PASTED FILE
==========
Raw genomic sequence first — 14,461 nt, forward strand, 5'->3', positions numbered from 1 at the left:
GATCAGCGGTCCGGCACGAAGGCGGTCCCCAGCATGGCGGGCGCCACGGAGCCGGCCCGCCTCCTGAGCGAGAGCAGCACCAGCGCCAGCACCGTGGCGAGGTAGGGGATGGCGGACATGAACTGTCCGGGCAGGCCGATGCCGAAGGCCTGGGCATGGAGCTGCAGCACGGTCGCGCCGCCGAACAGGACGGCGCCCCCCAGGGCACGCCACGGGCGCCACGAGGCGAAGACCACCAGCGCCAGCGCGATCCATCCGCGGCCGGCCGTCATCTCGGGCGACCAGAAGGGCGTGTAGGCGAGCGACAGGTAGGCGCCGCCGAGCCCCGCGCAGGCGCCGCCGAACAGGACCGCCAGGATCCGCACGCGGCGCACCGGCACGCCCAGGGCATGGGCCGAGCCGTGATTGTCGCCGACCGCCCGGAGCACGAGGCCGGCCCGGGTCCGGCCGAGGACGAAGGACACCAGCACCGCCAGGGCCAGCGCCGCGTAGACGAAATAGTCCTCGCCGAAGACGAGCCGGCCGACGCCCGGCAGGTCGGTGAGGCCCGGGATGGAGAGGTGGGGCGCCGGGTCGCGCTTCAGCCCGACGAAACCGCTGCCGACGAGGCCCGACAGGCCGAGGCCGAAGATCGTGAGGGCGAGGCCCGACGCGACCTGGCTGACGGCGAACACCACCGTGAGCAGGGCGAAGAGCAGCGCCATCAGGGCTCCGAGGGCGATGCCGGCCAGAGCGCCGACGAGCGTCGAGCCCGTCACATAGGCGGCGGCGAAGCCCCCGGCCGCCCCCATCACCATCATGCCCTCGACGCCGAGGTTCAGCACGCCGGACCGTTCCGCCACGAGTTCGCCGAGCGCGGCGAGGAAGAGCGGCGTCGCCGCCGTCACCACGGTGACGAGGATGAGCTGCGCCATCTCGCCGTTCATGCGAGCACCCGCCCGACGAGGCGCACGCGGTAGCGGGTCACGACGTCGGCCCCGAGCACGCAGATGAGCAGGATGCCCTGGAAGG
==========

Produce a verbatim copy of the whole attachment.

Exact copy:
Raw genomic sequence first — 14,461 nt, forward strand, 5'->3', positions numbered from 1 at the left:
GATCAGCGGTCCGGCACGAAGGCGGTCCCCAGCATGGCGGGCGCCACGGAGCCGGCCCGCCTCCTGAGCGAGAGCAGCACCAGCGCCAGCACCGTGGCGAGGTAGGGGATGGCGGACATGAACTGTCCGGGCAGGCCGATGCCGAAGGCCTGGGCATGGAGCTGCAGCACGGTCGCGCCGCCGAACAGGACGGCGCCCCCCAGGGCACGCCACGGGCGCCACGAGGCGAAGACCACCAGCGCCAGCGCGATCCATCCGCGGCCGGCCGTCATCTCGGGCGACCAGAAGGGCGTGTAGGCGAGCGACAGGTAGGCGCCGCCGAGCCCCGCGCAGGCGCCGCCGAACAGGACCGCCAGGATCCGCACGCGGCGCACCGGCACGCCCAGGGCATGGGCCGAGCCGTGATTGTCGCCGACCGCCCGGAGCACGAGGCCGGCCCGGGTCCGGCCGAGGACGAAGGACACCAGCACCGCCAGGGCCAGCGCCGCGTAGACGAAATAGTCCTCGCCGAAGACGAGCCGGCCGACGCCCGGCAGGTCGGTGAGGCCCGGGATGGAGAGGTGGGGCGCCGGGTCGCGCTTCAGCCCGACGAAACCGCTGCCGACGAGGCCCGACAGGCCGAGGCCGAAGATCGTGAGGGCGAGGCCCGACGCGACCTGGCTGACGGCGAACACCACCGTGAGCAGGGCGAAGAGCAGCGCCATCAGGGCTCCGAGGGCGATGCCGGCCAGAGCGCCGACGAGCGTCGAGCCCGTCACATAGGCGGCGGCGAAGCCCCCGGCCGCCCCCATCACCATCATGCCCTCGACGCCGAGGTTCAGCACGCCGGACCGTTCCGCCACGAGTTCGCCGAGCGCGGCGAGGAAGAGCGGCGTCGCCGCCGTCACCACGGTGACGAGGATGAGCTGCGCCATCTCGCCGTTCATGCGAGCACCCGCCCGACGAGGCGCACGCGGTAGCGGGTCACGACGTCGGCCCCGAGCACGCAGATGAGCAGGATGCCCTGGAAGG